Director/Screenplay – Miguel Llanso, Photography – Michael Babinec, Erik Pollumaa & Israel Seoane, Music – Atomizador, Bill Dixon, Grosgoroth & Muletrain, Visual Effects – Paddy Eason, Carlos Lesmes & Robeh Rogero. Production Company – Eesti Kultuurkapital/Eesti Film Instituut/Avanpost/Mojo Raiser Production/Alasti Kino/Rook Films/Lanzadera Films.
Daniel Tadesse (Agent D.T. Gagano), Agustin Mateo (Palmer Eldritch/Batfro), Guillermo Llanso (Stalin/Roy Mascarone/Agent D.T. Gagano (Cartoon Version/Stalin’s Assistant), Solomon Tashe (Batfro), Gerda-Anette Allikas (Malin), Lauri Lagle (Commandant Alfons Rebane), Carlo Pironti (Mr. Sophistication), Iveta Pole (CIA Professor), Aris Rozentals (Jiminy Cricket)
CIA agent D.T. Gagano and his partner Palmer Eldritch are called by their superiors and assigned to enter into the Virtual Reality simulation Cyberbook after Agent Tracy is left in a coma by a rogue virus known as Soviet Union. Gagano is wanting to leave the service and start a tae kwon do studio with his wife Malin but agrees to do this one last mission. However, once inside Cyberbook, Gagano touches a toxic substance that leaves his body in a brain dead state outside the simulation. However, his personality lives on inside Virtual Reality. There he must fight the villainous Batfro and his sidekick Stalin in an attempt to find the way back out again.
Jesus Shows You the Way to the Highway was the second film from Spanish director Miguel Llanso. After making a series of cryptic short films throughout the 2010s, Llanso made Crumbs (2015), a very offbeat post-apocalyptic film shot in Ethiopia that gained some festival attention.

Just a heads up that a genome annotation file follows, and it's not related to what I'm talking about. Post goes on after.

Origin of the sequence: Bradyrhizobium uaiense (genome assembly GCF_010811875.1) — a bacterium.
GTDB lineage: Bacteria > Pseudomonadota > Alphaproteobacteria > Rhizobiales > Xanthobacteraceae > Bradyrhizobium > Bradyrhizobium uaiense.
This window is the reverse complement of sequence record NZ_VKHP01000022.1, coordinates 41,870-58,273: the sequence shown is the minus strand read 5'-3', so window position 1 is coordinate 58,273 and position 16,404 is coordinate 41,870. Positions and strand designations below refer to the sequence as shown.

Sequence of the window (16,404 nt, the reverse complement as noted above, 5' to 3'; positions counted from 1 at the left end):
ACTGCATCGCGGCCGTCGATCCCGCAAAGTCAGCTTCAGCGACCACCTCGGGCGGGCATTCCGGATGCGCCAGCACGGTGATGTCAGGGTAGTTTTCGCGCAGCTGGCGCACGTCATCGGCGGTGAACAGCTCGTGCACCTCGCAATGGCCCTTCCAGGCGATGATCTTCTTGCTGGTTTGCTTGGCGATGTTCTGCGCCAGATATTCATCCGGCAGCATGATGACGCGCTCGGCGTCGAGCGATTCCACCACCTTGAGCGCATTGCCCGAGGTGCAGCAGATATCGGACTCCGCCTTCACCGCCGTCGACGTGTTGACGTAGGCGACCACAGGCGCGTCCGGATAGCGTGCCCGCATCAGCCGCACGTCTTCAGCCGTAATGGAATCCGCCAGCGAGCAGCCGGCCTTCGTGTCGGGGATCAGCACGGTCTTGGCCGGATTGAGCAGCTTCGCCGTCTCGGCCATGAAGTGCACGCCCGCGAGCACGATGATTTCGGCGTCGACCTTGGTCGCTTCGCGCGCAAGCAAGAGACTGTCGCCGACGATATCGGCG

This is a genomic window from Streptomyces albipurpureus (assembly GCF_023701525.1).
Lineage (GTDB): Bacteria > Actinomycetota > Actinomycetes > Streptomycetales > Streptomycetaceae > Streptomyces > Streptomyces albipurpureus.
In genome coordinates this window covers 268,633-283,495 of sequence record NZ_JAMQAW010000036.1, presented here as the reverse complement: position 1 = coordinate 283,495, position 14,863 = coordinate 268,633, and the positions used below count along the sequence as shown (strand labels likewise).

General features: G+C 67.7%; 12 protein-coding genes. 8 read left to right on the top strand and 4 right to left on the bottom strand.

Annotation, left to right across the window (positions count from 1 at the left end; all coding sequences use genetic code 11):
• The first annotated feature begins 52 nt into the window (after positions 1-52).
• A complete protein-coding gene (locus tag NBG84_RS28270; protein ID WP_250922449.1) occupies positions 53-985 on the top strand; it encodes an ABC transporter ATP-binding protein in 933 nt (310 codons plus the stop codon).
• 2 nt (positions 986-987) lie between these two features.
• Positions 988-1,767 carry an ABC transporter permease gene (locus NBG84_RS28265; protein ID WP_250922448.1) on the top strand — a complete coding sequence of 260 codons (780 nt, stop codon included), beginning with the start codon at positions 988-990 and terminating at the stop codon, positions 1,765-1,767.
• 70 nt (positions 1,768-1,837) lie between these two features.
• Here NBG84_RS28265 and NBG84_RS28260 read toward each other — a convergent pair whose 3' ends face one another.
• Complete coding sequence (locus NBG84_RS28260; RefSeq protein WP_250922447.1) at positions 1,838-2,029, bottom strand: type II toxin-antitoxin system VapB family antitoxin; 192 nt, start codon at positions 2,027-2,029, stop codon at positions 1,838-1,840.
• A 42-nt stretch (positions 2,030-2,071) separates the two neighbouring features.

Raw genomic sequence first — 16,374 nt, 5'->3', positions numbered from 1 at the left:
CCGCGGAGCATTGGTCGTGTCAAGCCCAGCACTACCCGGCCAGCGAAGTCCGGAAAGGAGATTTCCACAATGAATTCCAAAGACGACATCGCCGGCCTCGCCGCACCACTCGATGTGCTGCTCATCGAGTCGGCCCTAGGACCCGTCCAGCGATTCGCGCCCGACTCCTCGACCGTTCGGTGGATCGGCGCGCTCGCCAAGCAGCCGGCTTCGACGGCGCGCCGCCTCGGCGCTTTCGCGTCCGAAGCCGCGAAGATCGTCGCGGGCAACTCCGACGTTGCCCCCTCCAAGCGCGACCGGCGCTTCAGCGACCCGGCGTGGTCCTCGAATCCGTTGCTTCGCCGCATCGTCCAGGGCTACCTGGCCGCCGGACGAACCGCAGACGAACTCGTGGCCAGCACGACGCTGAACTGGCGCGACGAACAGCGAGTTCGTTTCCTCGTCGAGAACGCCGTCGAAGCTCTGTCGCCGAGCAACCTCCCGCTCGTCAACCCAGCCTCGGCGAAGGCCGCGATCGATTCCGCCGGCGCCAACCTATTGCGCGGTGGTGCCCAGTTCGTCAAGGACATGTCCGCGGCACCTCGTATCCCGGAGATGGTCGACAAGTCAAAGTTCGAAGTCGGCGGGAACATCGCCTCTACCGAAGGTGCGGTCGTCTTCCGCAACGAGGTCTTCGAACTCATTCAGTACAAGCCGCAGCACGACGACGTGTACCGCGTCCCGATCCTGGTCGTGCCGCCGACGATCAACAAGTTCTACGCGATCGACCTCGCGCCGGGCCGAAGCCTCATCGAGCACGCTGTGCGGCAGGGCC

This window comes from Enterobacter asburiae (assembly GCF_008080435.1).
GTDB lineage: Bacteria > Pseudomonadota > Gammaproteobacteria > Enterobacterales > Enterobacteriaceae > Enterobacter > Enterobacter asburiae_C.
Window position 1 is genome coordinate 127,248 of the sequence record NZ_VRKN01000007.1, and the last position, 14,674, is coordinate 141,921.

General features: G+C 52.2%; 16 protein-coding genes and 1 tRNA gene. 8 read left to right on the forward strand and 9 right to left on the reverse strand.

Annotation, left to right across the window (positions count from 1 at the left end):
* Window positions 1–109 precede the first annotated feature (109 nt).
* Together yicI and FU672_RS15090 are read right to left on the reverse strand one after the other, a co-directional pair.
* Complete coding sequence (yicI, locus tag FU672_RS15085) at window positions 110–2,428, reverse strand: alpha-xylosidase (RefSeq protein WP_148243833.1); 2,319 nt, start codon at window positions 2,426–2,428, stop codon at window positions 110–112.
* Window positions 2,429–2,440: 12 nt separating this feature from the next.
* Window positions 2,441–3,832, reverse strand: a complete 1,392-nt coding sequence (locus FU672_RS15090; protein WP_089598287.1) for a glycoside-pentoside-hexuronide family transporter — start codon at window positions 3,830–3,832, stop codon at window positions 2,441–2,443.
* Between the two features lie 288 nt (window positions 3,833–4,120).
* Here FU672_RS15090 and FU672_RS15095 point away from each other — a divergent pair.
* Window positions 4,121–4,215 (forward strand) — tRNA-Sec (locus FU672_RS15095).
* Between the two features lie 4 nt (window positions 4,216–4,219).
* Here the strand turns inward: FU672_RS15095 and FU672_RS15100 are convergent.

Miguel Llanso returns with Jesus Shows You the Way to the Highway, his second feature-length directorial outing. He also brings back with him Daniel Tadesse, the Ethiopian dwarf actor who was the star of Crumbs and before that had appeared in Llanso’s short films. Jesus Shows You the Way to the Highway was funded by an assortment of international production companies, filmed in various locales (Estonia, Ethiopia, the UK and Spain) and played at various film festivals throughout 2019 and 2020.
I looked forward to Jesus Shows You the Way to the Highway based on a combination of its attention grabbing title and because I had enjoyed Miguel Llanso’s Crumbs for its eccentricity and visual inventiveness. Llanso’s touch was present some way into the film here with the appealing amusement of a Virtual Reality simulation circa 1990s computing – the opening title is represented by a crude line drawing on an old 286 monitor. When the characters enter the simulation, there is the novel effect of them wearing faces that are simple cutout masks that are photocopies of the faces of Stalin, George Bush Sr and others with moving mouths.
On the other hand, Jesus Shows You the Way to the Highway becomes tedious. It often feels like a film made without any real plot and involves little more than the various characters running around wearing the funny masks or costumes – the principal villain of the show is dressed like Batman out of the Batman (1966-8) tv series. There are assorted shaolin monks who turn up to engage in some not very well choreographed martial arts scenes. For no particular reason, the film names Daniel Tadesse’s partner Palmer Eldritch after the hero of Philip K. Dick’s novel The Three Stigmata of Palmer Eldritch (1965) about reality-bending drugs.
I have to honestly say I didn’t really know what was going on. This need not necessarily be a problem in a film. The recent I’m Thinking of Ending Things (2020) is a good example of a film that leaves you highly confused about what is going on but reveals its depths the more you think about it. On the other hand, there is the other recent example Kuso (2017), which made my Worst of 2017 list, where all that you get is the feeling of watching a student film indulge itself and be weird and surrealistic without any real rhyme or reason for 80 minutes. Jesus Shows You the Way to the Highway falls down on the latter side of the fence. There is no particular creativity to any of it, no hidden message or symbolism that one could detect at play – it’s just people running around and doing silly things wearing costumes.